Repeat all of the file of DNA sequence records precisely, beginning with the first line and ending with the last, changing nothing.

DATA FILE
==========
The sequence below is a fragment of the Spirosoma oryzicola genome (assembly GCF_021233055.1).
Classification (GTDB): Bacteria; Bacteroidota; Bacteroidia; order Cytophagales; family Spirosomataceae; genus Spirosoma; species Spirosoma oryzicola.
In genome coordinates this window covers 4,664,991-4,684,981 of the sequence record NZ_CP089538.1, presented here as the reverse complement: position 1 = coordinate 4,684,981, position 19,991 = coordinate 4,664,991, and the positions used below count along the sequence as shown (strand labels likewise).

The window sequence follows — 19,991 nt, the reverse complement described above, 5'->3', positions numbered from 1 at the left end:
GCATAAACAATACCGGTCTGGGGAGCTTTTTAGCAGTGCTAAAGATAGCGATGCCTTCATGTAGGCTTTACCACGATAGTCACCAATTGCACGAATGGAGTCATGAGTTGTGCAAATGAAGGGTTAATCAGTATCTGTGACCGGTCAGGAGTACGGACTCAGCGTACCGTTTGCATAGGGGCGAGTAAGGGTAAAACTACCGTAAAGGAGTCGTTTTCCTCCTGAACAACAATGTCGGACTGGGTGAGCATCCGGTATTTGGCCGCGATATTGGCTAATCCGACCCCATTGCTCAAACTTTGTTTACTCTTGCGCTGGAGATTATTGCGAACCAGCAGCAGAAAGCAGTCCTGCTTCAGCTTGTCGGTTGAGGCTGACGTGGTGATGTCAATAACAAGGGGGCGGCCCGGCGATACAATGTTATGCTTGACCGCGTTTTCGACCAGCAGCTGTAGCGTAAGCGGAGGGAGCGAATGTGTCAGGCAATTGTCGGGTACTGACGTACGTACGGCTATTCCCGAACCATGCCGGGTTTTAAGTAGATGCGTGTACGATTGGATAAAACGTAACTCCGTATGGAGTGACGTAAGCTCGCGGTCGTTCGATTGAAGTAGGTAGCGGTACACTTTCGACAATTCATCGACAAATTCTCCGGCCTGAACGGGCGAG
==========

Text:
The sequence below is a fragment of the Spirosoma oryzicola genome (assembly GCF_021233055.1).
Classification (GTDB): Bacteria; Bacteroidota; Bacteroidia; order Cytophagales; family Spirosomataceae; genus Spirosoma; species Spirosoma oryzicola.
In genome coordinates this window covers 4,664,991-4,684,981 of the sequence record NZ_CP089538.1, presented here as the reverse complement: position 1 = coordinate 4,684,981, position 19,991 = coordinate 4,664,991, and the positions used below count along the sequence as shown (strand labels likewise).

The window sequence follows — 19,991 nt, the reverse complement described above, 5'->3', positions numbered from 1 at the left end:
GCATAAACAATACCGGTCTGGGGAGCTTTTTAGCAGTGCTAAAGATAGCGATGCCTTCATGTAGGCTTTACCACGATAGTCACCAATTGCACGAATGGAGTCATGAGTTGTGCAAATGAAGGGTTAATCAGTATCTGTGACCGGTCAGGAGTACGGACTCAGCGTACCGTTTGCATAGGGGCGAGTAAGGGTAAAACTACCGTAAAGGAGTCGTTTTCCTCCTGAACAACAATGTCGGACTGGGTGAGCATCCGGTATTTGGCCGCGATATTGGCTAATCCGACCCCATTGCTCAAACTTTGTTTACTCTTGCGCTGGAGATTATTGCGAACCAGCAGCAGAAAGCAGTCCTGCTTCAGCTTGTCGGTTGAGGCTGACGTGGTGATGTCAATAACAAGGGGGCGGCCCGGCGATACAATGTTATGCTTGACCGCGTTTTCGACCAGCAGCTGTAGCGTAAGCGGAGGGAGCGAATGTGTCAGGCAATTGTCGGGTACTGACGTACGTACGGCTATTCCCGAACCATGCCGGGTTTTAAGTAGATGCGTGTACGATTGGATAAAACGTAACTCCGTATGGAGTGACGTAAGCTCGCGGTCGTTCGATTGAAGTAGGTAGCGGTACACTTTCGACAATTCATCGACAAATTCTCCGGCCTGAACGGGCGAG